I don't think you can ever permanently "brick" something. In this case they probably reflashed the firmware through the JTAG port or something similar. Bricked to the consumer but not the supplier.
You can permanently brick a device, even without hardware damage. Phones, for example, should have JTAG completely disabled for security (though many OEMs fail to do this), and depending on various bits of low-level config devices can get into a completely unflashable state. If the onboard firmware that accepts flashed images does something like sign the images with a key embedded in the SoC, and the ROM refuses to run unsigned firmware, and you can't flash normally any more, then even removing the flash memory and writing to it directly may not revive the device.
Plus, software can sometimes do hardware damage, which can perma-brick.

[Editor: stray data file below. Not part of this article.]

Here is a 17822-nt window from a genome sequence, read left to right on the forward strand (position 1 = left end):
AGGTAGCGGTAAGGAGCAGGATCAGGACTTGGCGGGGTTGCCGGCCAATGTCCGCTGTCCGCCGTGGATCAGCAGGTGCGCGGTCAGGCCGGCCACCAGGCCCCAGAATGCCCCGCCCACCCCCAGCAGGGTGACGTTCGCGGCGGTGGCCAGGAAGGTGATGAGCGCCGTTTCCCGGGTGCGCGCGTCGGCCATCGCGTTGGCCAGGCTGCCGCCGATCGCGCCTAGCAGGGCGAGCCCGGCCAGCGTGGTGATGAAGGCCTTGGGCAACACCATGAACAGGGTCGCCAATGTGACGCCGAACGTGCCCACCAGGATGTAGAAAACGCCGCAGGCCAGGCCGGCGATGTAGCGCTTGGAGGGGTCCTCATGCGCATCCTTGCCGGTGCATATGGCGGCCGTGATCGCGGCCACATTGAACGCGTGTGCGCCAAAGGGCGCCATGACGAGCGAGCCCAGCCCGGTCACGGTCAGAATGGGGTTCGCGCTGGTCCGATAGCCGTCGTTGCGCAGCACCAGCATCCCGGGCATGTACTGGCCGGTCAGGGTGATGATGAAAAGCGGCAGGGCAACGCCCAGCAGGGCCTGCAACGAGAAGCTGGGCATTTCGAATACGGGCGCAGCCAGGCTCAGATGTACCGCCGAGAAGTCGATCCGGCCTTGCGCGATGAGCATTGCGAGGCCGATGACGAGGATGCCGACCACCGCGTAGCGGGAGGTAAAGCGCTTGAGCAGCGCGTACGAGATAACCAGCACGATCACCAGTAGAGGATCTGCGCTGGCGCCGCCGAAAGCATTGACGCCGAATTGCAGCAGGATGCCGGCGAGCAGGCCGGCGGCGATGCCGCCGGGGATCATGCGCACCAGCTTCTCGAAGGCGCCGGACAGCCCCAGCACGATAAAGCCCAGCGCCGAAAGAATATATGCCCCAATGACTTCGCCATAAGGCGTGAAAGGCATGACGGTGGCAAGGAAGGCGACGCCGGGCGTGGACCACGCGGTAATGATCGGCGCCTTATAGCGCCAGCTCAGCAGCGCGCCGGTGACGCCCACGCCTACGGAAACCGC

But, yeah, in the vast majority of cases where a device is "bricked", it can actually be revived by the manufacturer or their RMA centers. Even if JTAG isn't available and the system is tightly locked down, they typically have some keys they can use to sign messages to disable portions of the security infrastructure, specifically so that they can revive (and resell) bricked devices.
I do low-level Android development and end up bricking a few devices every year. It's pretty rare that they can't be revived by the manufacturer, but it does happen.